Friday, 26 August 2016

'We Had Stayed Up All Night'

'King of The Road', oil on canvas, 2015 
Ahead of ‘A Minor Place’ opening next Saturday on September 3rd, here is a piece of writing by artist Andrew Smith. It will feature in a new publication by Indigo Octagon designed and created by artist Chris Cowdrill that will be for available for sale at the exhibition.

Andrew’s piece is a response to my lorry paintings, and is an adaptation of ‘The Futurist Manifesto’ by Italian artist Marinetti, written in 1908 as a ‘celebration of speed, machinery, violence, youth and industry’, in which Andrew has combined lots of phrases and language associated with trucks and the trucking life on the road. It’s a typically highly imaginative and surprising response from Andrew. I love it: 
'The Road', oil on canvas, 2015
‘We had stayed up all night’
We had stayed up all night, my friends and I, one with dispatcher brains, the other deadhead with tow chain of filigreed brass.  Sometimes we were driving by braille, at other times eyeballing the colouring book.  For hours we put the hammer down on the big slab, up to the last confines of total logistics control and blackening many a blue eagle with our super single tyres.
An immense pride was buoying us up, because we felt alone in those hours, like proud old gears, or forward knight squires against an army of hostile pole cats glaring at us from galaxy 949.  Alone like suicide jockeys feeding on motion lotion at the pickle park, alone with the training swifts who grope in the red-hot bellies of the freight shakers launched down their crazy courses, alone with the high speed chicken feeders reeling like wounded birds into the disco lights.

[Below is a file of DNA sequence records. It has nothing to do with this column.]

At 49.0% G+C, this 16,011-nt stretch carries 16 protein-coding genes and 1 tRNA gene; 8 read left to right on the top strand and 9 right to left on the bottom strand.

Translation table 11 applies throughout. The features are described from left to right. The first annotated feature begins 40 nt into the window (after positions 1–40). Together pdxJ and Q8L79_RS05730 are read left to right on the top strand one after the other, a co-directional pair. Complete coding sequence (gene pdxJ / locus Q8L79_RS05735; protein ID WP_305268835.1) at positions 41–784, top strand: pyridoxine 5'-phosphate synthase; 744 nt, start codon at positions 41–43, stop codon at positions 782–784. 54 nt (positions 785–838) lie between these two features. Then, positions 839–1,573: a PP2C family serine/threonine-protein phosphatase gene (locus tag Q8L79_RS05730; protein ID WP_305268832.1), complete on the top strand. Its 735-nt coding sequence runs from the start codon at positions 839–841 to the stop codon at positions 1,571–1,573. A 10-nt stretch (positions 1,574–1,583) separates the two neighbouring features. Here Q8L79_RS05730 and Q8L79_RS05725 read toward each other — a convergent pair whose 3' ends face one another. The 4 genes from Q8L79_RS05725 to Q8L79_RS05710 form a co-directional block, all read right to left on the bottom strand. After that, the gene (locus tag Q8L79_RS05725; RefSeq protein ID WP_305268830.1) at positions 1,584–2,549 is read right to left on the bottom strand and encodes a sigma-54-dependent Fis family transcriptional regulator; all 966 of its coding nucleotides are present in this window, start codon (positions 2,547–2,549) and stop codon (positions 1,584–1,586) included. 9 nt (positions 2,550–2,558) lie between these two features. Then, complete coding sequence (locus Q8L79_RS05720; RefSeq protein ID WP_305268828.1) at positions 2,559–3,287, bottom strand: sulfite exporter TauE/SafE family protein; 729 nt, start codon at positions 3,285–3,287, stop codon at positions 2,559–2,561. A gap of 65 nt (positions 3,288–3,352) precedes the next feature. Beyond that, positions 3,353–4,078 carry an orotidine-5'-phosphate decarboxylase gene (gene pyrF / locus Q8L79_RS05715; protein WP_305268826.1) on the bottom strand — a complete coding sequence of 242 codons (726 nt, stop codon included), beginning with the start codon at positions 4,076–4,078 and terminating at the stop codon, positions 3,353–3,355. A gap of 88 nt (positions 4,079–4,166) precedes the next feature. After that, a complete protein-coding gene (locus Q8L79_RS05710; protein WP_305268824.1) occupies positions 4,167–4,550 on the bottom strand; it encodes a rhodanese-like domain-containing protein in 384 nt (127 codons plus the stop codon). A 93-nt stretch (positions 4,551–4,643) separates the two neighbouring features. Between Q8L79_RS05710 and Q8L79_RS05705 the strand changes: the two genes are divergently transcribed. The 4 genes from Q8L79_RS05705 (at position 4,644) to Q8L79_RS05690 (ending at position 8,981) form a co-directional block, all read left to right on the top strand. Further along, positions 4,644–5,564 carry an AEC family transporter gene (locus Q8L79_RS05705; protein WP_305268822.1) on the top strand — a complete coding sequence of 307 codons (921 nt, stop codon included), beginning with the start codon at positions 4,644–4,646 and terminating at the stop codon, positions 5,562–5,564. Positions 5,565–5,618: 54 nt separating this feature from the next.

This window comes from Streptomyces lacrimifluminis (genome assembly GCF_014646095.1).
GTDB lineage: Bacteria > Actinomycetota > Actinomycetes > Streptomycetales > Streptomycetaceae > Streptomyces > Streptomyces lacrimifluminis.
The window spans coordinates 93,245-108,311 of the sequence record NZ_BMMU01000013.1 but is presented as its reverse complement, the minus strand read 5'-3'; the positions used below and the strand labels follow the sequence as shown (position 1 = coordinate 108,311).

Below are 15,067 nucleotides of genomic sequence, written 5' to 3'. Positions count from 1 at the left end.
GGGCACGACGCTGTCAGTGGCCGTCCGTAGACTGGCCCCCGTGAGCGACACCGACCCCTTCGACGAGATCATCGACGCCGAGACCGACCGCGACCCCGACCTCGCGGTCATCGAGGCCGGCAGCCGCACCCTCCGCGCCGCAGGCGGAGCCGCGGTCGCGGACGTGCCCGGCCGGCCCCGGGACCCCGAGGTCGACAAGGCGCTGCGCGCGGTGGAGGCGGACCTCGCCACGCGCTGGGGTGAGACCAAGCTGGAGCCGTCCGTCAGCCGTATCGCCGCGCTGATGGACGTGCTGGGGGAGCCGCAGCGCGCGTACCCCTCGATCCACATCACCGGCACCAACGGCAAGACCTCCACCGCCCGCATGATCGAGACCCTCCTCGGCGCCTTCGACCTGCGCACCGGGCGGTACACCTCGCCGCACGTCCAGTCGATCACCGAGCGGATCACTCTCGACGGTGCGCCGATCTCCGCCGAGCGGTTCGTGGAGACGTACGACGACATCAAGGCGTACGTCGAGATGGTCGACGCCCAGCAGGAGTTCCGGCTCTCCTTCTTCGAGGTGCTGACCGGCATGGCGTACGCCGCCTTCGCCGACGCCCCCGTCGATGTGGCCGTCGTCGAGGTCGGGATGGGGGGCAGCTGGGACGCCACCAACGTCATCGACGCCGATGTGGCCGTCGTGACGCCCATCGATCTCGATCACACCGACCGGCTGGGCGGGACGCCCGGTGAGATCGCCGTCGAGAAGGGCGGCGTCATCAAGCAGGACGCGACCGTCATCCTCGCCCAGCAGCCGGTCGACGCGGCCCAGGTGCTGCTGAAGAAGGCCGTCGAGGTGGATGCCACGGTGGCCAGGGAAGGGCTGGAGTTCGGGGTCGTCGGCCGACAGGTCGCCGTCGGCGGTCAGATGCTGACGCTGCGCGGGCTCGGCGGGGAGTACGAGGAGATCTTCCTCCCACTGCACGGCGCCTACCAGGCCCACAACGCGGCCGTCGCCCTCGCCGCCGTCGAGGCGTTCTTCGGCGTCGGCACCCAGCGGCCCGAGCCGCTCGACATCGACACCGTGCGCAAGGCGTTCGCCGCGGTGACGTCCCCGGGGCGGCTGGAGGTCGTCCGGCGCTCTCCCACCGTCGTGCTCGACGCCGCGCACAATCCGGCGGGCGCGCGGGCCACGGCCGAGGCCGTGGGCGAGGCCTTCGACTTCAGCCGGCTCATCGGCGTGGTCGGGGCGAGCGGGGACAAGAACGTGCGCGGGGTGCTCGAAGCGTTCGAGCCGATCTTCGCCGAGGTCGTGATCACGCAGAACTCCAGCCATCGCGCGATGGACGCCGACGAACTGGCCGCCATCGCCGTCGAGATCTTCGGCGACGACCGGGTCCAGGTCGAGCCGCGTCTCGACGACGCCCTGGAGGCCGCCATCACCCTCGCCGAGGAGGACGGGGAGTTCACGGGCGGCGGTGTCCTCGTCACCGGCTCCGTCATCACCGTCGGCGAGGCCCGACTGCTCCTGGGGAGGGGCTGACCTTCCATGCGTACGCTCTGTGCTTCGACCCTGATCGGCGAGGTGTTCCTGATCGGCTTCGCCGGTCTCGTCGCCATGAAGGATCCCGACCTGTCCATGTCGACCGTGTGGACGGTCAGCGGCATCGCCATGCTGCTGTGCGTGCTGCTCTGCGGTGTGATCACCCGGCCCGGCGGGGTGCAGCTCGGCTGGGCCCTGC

Suddenly we jumped, hearing the squawk box, and the huge off roaders that rumbled by ablaze with confusion lights, like massholes on holiday suddenly struck and uprooted by the flooding performance cummins.
Then the silence deepened.  But as we listened to the blue radio tooth muttering its feeble rambo, and the creaking rocking chair, we suddenly heard the famished roar of the nada trucks.
“Let’s go!” I said. “Friends, away! Let’s go! The polar bear and the better half are defeated at last.  We’re about to see the birth of the Pumpkin … we must smash the gates of life, brush our hair and comb our teeth.  Let’s go! Look there, on the earth, the very first dawn!  There’s nothing to match the splendour of the salad bar after winter, the ball bearing turbo slashing through the millennial gloom!”
We went up to our three snorting beasts, to lay amorous hands on their torrid breasts.  I stretched out my covered waggon like a corpse, but revived at the wheel, felt the hammer threaten my stomach.
High speed chicken feed swept us out of ourselves, blew our doors off, drove us through the clean shots.  And like young lions we raced after Death, the meat wagon: to be greasy side up, and back in the yard.  Death, domesticated, met us at every turn, holding out its paw like a city kitty. “Let’s break out of the swindle sheets, the chicken coop of safety, shake the bushes like the wind.  Let’s give ourselves utterly to the Unknown, not in desperation or at 10-33 or on cheap cb, but as comedians starting a new career at Paschall Services.”
Andrew Smith and Filippo Tommaso Marinetti.
 'The Tyres Rushing By In The Rain', oil on canvas, 2015